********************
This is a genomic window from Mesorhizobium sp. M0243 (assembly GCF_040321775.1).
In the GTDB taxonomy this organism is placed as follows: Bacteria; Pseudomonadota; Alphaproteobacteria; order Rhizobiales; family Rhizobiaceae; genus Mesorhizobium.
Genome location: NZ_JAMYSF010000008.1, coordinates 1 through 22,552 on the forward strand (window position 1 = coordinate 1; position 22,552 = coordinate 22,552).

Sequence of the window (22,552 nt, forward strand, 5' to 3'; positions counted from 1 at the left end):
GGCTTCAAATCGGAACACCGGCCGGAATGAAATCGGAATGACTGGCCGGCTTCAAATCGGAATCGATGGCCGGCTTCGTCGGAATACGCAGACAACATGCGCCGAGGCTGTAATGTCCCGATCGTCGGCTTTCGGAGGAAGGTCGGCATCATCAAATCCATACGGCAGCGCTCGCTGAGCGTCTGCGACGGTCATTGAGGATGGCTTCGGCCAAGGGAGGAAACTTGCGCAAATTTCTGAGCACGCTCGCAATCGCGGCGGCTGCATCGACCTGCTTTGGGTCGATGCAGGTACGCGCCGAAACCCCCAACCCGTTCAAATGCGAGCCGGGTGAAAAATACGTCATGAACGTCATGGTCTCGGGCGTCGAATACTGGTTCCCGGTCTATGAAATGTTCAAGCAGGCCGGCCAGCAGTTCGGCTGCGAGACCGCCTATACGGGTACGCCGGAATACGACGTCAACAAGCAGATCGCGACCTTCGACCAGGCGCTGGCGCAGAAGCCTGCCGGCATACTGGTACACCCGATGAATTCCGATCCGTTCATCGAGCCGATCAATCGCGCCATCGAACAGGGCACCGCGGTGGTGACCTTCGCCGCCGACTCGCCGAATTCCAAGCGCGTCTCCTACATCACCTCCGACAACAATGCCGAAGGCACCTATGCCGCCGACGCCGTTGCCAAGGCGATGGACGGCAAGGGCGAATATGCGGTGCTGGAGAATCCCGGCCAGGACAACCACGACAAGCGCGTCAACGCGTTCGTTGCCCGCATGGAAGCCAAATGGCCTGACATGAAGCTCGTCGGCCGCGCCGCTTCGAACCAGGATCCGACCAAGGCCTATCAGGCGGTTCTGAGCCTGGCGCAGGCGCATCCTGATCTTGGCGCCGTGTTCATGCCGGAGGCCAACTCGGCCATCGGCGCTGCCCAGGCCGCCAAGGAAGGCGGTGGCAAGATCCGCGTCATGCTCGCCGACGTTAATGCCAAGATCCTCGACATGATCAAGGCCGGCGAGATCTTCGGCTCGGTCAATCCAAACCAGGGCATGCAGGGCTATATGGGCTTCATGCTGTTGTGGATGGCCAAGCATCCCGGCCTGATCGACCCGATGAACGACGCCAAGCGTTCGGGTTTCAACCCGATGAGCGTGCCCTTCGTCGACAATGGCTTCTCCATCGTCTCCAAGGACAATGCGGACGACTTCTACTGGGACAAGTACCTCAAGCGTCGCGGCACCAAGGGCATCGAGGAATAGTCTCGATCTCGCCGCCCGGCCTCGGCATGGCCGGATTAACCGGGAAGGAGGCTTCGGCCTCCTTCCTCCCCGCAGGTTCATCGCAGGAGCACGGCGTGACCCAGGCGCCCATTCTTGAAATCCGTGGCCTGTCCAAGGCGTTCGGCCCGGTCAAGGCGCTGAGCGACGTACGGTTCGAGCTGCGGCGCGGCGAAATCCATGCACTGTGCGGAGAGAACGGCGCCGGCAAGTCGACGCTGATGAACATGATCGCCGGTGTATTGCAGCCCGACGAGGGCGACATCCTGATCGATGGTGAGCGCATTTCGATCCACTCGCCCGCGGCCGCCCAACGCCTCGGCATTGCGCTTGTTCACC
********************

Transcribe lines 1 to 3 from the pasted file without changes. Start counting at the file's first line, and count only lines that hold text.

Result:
This is a genomic window from Mesorhizobium sp. M0243 (assembly GCF_040321775.1).
In the GTDB taxonomy this organism is placed as follows: Bacteria; Pseudomonadota; Alphaproteobacteria; order Rhizobiales; family Rhizobiaceae; genus Mesorhizobium.
Genome location: NZ_JAMYSF010000008.1, coordinates 1 through 22,552 on the forward strand (window position 1 = coordinate 1; position 22,552 = coordinate 22,552).